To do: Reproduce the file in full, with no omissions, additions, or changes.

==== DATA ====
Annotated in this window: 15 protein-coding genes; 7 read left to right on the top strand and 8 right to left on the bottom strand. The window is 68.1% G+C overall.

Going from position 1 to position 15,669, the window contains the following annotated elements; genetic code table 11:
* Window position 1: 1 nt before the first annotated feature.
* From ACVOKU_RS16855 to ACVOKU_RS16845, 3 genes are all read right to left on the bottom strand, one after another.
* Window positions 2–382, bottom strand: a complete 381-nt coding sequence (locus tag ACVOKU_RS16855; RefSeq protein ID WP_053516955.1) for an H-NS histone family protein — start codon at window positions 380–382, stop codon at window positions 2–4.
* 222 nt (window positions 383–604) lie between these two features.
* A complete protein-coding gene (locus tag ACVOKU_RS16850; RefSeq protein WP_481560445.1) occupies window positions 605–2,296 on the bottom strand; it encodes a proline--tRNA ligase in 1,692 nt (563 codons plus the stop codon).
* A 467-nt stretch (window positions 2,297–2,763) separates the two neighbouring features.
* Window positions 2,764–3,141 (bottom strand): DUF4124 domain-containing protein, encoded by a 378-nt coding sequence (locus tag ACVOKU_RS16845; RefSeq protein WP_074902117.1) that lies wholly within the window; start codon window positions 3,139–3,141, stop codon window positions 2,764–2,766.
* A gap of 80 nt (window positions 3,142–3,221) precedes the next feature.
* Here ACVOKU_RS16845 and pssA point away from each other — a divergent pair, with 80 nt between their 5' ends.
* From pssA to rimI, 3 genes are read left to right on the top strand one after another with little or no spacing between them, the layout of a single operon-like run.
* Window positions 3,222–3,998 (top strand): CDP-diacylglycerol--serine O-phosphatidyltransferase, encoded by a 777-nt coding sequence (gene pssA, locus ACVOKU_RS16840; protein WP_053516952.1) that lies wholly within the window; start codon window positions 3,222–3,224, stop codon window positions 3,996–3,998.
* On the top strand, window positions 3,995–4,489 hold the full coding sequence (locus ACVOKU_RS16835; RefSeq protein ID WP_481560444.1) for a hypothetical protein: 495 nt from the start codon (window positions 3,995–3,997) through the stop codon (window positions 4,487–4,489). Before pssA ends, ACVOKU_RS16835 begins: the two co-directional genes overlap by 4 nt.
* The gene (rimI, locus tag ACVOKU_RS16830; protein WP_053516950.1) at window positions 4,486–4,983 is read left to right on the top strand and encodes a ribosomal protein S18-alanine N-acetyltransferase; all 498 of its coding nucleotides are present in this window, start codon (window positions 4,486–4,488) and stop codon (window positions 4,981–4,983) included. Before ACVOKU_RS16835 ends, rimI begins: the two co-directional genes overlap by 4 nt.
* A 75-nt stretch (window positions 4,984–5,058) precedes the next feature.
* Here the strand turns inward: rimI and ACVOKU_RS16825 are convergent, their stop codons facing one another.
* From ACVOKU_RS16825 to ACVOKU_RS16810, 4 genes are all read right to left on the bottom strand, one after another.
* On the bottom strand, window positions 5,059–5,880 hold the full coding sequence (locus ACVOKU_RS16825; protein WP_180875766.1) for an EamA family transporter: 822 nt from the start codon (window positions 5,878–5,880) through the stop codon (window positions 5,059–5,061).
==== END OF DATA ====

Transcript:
Annotated in this window: 15 protein-coding genes; 7 read left to right on the top strand and 8 right to left on the bottom strand. The window is 68.1% G+C overall.

Going from position 1 to position 15,669, the window contains the following annotated elements; genetic code table 11:
* Window position 1: 1 nt before the first annotated feature.
* From ACVOKU_RS16855 to ACVOKU_RS16845, 3 genes are all read right to left on the bottom strand, one after another.
* Window positions 2–382, bottom strand: a complete 381-nt coding sequence (locus tag ACVOKU_RS16855; RefSeq protein ID WP_053516955.1) for an H-NS histone family protein — start codon at window positions 380–382, stop codon at window positions 2–4.
* 222 nt (window positions 383–604) lie between these two features.
* A complete protein-coding gene (locus tag ACVOKU_RS16850; RefSeq protein WP_481560445.1) occupies window positions 605–2,296 on the bottom strand; it encodes a proline--tRNA ligase in 1,692 nt (563 codons plus the stop codon).
* A 467-nt stretch (window positions 2,297–2,763) separates the two neighbouring features.
* Window positions 2,764–3,141 (bottom strand): DUF4124 domain-containing protein, encoded by a 378-nt coding sequence (locus tag ACVOKU_RS16845; RefSeq protein WP_074902117.1) that lies wholly within the window; start codon window positions 3,139–3,141, stop codon window positions 2,764–2,766.
* A gap of 80 nt (window positions 3,142–3,221) precedes the next feature.
* Here ACVOKU_RS16845 and pssA point away from each other — a divergent pair, with 80 nt between their 5' ends.
* From pssA to rimI, 3 genes are read left to right on the top strand one after another with little or no spacing between them, the layout of a single operon-like run.
* Window positions 3,222–3,998 (top strand): CDP-diacylglycerol--serine O-phosphatidyltransferase, encoded by a 777-nt coding sequence (gene pssA, locus ACVOKU_RS16840; protein WP_053516952.1) that lies wholly within the window; start codon window positions 3,222–3,224, stop codon window positions 3,996–3,998.
* On the top strand, window positions 3,995–4,489 hold the full coding sequence (locus ACVOKU_RS16835; RefSeq protein ID WP_481560444.1) for a hypothetical protein: 495 nt from the start codon (window positions 3,995–3,997) through the stop codon (window positions 4,487–4,489). Before pssA ends, ACVOKU_RS16835 begins: the two co-directional genes overlap by 4 nt.
* The gene (rimI, locus tag ACVOKU_RS16830; protein WP_053516950.1) at window positions 4,486–4,983 is read left to right on the top strand and encodes a ribosomal protein S18-alanine N-acetyltransferase; all 498 of its coding nucleotides are present in this window, start codon (window positions 4,486–4,488) and stop codon (window positions 4,981–4,983) included. Before ACVOKU_RS16835 ends, rimI begins: the two co-directional genes overlap by 4 nt.
* A 75-nt stretch (window positions 4,984–5,058) precedes the next feature.
* Here the strand turns inward: rimI and ACVOKU_RS16825 are convergent, their stop codons facing one another.
* From ACVOKU_RS16825 to ACVOKU_RS16810, 4 genes are all read right to left on the bottom strand, one after another.
* On the bottom strand, window positions 5,059–5,880 hold the full coding sequence (locus ACVOKU_RS16825; protein WP_180875766.1) for an EamA family transporter: 822 nt from the start codon (window positions 5,878–5,880) through the stop codon (window positions 5,059–5,061).